PARIS, March 19 (Bernama) -- Stringent movement restrictions, military deployment to help relief hospitals at breaking point, spending billions of euros on helping struggling companies – this is how France is gearing up to combat the "invisible" coronavirus that has already claimed nearly 150 lives and infected more than 6,600 people in the country.
Xinhua news agency reported as of 12 noon on Tuesday, new and tough measures to limit gatherings and curb movement came into effect in France. Outdoor meetings are banned, and friendly or family gatherings will no longer be allowed. Parks in the capital city are closed.
People are forced to stay at home. Only journeys for reasons of work, health needs or shopping for necessities are allowed.
"The rule is simple: just stay at home because staying at home today and in the coming days means saving lives," said Interior Minister Christophe Castaner as the lockdown came into force.
As of Monday, 1,210 more people had tested positive for the coronavirus, bringing the total number of infections in the country to 6,633. The number of deaths climbed to 148, up 21 in just a day.
Under the new rules, French citizens who want to travel will need to fill in a document explaining their reasons for doing so and carry it with them. If they are found to have violated the instructions, they risk a fine of up to 135 euros (US$148.14).
Some 100,000 policemen and gendarmes have been mobilised and fixed checkpoints are set up countrywide to guarantee full respect for the containment measures.
France has already ordered the countrywide closure of all public institutions and museums, suspended sporting events, and banned non-essential activities in cafes, restaurants, cinemas and nightclubs.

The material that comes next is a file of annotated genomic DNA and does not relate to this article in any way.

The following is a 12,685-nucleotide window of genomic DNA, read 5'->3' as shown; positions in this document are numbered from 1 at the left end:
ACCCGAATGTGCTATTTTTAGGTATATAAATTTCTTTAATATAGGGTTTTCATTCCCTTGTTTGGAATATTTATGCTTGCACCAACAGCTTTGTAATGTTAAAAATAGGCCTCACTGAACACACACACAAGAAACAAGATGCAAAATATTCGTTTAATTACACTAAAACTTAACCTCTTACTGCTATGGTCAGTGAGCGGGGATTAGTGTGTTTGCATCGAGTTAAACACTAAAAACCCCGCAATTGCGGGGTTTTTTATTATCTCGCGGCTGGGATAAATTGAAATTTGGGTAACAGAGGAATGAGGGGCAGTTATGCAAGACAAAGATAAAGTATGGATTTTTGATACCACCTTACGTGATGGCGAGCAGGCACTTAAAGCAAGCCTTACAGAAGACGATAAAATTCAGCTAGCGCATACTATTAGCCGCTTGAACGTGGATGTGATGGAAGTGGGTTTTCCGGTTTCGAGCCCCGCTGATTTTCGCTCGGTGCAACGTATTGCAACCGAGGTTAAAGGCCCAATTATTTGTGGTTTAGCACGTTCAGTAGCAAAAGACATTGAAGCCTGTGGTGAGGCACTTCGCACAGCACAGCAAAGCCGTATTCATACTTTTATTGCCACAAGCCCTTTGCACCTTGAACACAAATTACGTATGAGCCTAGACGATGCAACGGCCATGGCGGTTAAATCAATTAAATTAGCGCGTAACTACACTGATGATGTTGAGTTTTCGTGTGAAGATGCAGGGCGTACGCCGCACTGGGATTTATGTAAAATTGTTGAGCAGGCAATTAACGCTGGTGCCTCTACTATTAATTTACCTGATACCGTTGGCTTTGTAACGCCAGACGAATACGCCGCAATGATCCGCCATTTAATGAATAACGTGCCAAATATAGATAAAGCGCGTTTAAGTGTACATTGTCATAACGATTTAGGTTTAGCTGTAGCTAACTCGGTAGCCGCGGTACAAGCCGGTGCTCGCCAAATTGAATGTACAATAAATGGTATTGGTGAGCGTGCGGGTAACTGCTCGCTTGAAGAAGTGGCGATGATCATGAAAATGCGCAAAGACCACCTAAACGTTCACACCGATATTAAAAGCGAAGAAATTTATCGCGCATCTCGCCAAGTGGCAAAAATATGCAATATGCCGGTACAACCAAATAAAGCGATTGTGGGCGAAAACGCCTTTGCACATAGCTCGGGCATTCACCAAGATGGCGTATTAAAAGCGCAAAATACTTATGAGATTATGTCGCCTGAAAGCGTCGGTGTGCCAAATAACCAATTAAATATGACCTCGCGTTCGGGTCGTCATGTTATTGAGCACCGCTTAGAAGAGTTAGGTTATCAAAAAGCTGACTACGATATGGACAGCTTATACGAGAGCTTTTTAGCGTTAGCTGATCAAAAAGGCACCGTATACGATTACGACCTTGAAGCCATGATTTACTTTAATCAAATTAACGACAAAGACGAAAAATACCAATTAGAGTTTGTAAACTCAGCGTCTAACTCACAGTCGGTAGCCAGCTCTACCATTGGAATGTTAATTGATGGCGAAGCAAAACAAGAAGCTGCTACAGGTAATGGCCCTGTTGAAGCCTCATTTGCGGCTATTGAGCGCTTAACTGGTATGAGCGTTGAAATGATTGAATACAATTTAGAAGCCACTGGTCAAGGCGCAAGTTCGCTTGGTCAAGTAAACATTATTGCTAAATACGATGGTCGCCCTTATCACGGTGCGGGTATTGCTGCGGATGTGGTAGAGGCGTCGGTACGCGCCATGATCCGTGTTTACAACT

Despite the measures to counter the spread of the coronavirus, the situation has been deteriorating, health authorities warned, voicing alarm at the apparent lack of concern in the general public.
In a televised speech on Monday evening, President Emmanuel Macron radically tightened the containment measures by imposing a strict lockdown.
"We're not up against another army or another nation. But the enemy is right there: invisible, elusive, but it is making progress," he warned. "I know what I am asking of you is unprecedented, but circumstances demand it."
According to Gilles Pialou, head of the infectious diseases department at Tenon Hospital in Paris, containment is "essential" to slow down the spread of the virus. He said that the president's decision has brought relief to the country's already overburdened hospitals.
"In hospitals, we will manage 20 per cent of the problem, which is already a lot, namely the serious cases, resuscitation and protecting health takers. It is the responsibility of society to limit the spread of the virus," he told BFMTV news channel.
Citing "unprecedented circumstances," military forces will be mobilised to help medical staff in the hard-hit eastern Alsace region, where a military hospital with 30 intensive-care beds will be set up.
"In the Grand-Est region, in Mulhouse and in Strasbourg, the situation (in hospitals) is tense. This morning, helicopters from the army's health service were transferring young, seriously ill patients to other hospitals in the region where we have room," Health Minister Olivier Veran told France Inter radio early on Tuesday.
Veran added that at least two weeks of lockdown are needed to stem the contagion and a possible extension would be decided in due course.
"Everyone must understand that we are at war against the virus. There is also a lasting and violent economic and financial war. We must mobilise all our forces, at national, European and at G7 level," Economy and Finance Minister Bruno Le Maire warned on Tuesday.
He announced " immediate financial aid" worth 45 billion euros to help enterprises that risk bankruptcy, in addition to 300 billion euros of state loan guarantees to ensure that no small and medium-sized enterprise faces cashflow problems.
The growth of the French economy is set to shrink by one per cent and debt would exceed 100 per cent of gross domestic product (GDP) this year, Le Maire told local media. "This is a provisional figure," he added. (1 euro = US$1.10).
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